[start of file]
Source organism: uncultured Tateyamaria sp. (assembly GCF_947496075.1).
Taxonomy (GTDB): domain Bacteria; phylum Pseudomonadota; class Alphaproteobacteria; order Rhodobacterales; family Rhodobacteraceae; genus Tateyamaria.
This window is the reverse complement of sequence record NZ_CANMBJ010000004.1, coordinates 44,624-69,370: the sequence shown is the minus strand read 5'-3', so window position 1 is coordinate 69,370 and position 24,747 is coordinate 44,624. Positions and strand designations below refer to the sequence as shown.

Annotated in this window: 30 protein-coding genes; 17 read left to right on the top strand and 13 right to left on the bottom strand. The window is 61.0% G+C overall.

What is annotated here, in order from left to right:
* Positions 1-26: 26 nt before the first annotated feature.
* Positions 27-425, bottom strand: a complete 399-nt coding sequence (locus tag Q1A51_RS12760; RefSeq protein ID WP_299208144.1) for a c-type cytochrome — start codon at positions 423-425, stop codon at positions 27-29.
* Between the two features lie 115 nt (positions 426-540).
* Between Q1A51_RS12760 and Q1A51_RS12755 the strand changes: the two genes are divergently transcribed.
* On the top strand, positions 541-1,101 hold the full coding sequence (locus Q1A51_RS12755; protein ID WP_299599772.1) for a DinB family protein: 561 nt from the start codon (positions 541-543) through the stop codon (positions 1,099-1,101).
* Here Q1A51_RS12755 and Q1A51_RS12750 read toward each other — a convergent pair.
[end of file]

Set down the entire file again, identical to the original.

Source organism: uncultured Tateyamaria sp. (assembly GCF_947496075.1).
Taxonomy (GTDB): domain Bacteria; phylum Pseudomonadota; class Alphaproteobacteria; order Rhodobacterales; family Rhodobacteraceae; genus Tateyamaria.
This window is the reverse complement of sequence record NZ_CANMBJ010000004.1, coordinates 44,624-69,370: the sequence shown is the minus strand read 5'-3', so window position 1 is coordinate 69,370 and position 24,747 is coordinate 44,624. Positions and strand designations below refer to the sequence as shown.

Annotated in this window: 30 protein-coding genes; 17 read left to right on the top strand and 13 right to left on the bottom strand. The window is 61.0% G+C overall.

What is annotated here, in order from left to right:
* Positions 1-26: 26 nt before the first annotated feature.
* Positions 27-425, bottom strand: a complete 399-nt coding sequence (locus tag Q1A51_RS12760; RefSeq protein ID WP_299208144.1) for a c-type cytochrome — start codon at positions 423-425, stop codon at positions 27-29.
* Between the two features lie 115 nt (positions 426-540).
* Between Q1A51_RS12760 and Q1A51_RS12755 the strand changes: the two genes are divergently transcribed.
* On the top strand, positions 541-1,101 hold the full coding sequence (locus Q1A51_RS12755; protein ID WP_299599772.1) for a DinB family protein: 561 nt from the start codon (positions 541-543) through the stop codon (positions 1,099-1,101).
* Here Q1A51_RS12755 and Q1A51_RS12750 read toward each other — a convergent pair.